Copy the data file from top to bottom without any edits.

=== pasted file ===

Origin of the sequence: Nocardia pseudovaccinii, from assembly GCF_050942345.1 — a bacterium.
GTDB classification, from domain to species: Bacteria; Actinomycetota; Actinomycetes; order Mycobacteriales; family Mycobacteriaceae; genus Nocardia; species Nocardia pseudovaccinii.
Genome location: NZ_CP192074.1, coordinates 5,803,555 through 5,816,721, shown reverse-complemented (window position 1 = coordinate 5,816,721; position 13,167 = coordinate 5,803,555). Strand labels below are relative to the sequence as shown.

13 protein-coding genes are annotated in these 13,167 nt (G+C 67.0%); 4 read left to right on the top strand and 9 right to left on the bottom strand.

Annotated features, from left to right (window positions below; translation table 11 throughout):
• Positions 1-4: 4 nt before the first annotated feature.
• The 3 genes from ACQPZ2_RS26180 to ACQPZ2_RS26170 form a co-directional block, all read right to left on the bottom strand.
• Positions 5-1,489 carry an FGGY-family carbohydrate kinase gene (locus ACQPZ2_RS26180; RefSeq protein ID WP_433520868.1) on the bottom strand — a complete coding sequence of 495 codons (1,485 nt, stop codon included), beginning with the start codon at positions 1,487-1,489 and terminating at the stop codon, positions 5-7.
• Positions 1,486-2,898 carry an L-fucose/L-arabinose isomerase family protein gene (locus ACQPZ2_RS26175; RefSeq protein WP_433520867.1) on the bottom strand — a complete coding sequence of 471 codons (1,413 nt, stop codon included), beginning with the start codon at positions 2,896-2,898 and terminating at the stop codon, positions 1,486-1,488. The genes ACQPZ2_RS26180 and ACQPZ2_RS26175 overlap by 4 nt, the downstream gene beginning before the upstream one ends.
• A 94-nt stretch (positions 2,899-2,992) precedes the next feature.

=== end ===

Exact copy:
Origin of the sequence: Nocardia pseudovaccinii, from assembly GCF_050942345.1 — a bacterium.
GTDB classification, from domain to species: Bacteria; Actinomycetota; Actinomycetes; order Mycobacteriales; family Mycobacteriaceae; genus Nocardia; species Nocardia pseudovaccinii.
Genome location: NZ_CP192074.1, coordinates 5,803,555 through 5,816,721, shown reverse-complemented (window position 1 = coordinate 5,816,721; position 13,167 = coordinate 5,803,555). Strand labels below are relative to the sequence as shown.

13 protein-coding genes are annotated in these 13,167 nt (G+C 67.0%); 4 read left to right on the top strand and 9 right to left on the bottom strand.

Annotated features, from left to right (window positions below; translation table 11 throughout):
• Positions 1-4: 4 nt before the first annotated feature.
• The 3 genes from ACQPZ2_RS26180 to ACQPZ2_RS26170 form a co-directional block, all read right to left on the bottom strand.
• Positions 5-1,489 carry an FGGY-family carbohydrate kinase gene (locus ACQPZ2_RS26180; RefSeq protein ID WP_433520868.1) on the bottom strand — a complete coding sequence of 495 codons (1,485 nt, stop codon included), beginning with the start codon at positions 1,487-1,489 and terminating at the stop codon, positions 5-7.
• Positions 1,486-2,898 carry an L-fucose/L-arabinose isomerase family protein gene (locus ACQPZ2_RS26175; RefSeq protein WP_433520867.1) on the bottom strand — a complete coding sequence of 471 codons (1,413 nt, stop codon included), beginning with the start codon at positions 2,896-2,898 and terminating at the stop codon, positions 1,486-1,488. The genes ACQPZ2_RS26180 and ACQPZ2_RS26175 overlap by 4 nt, the downstream gene beginning before the upstream one ends.
• A 94-nt stretch (positions 2,899-2,992) precedes the next feature.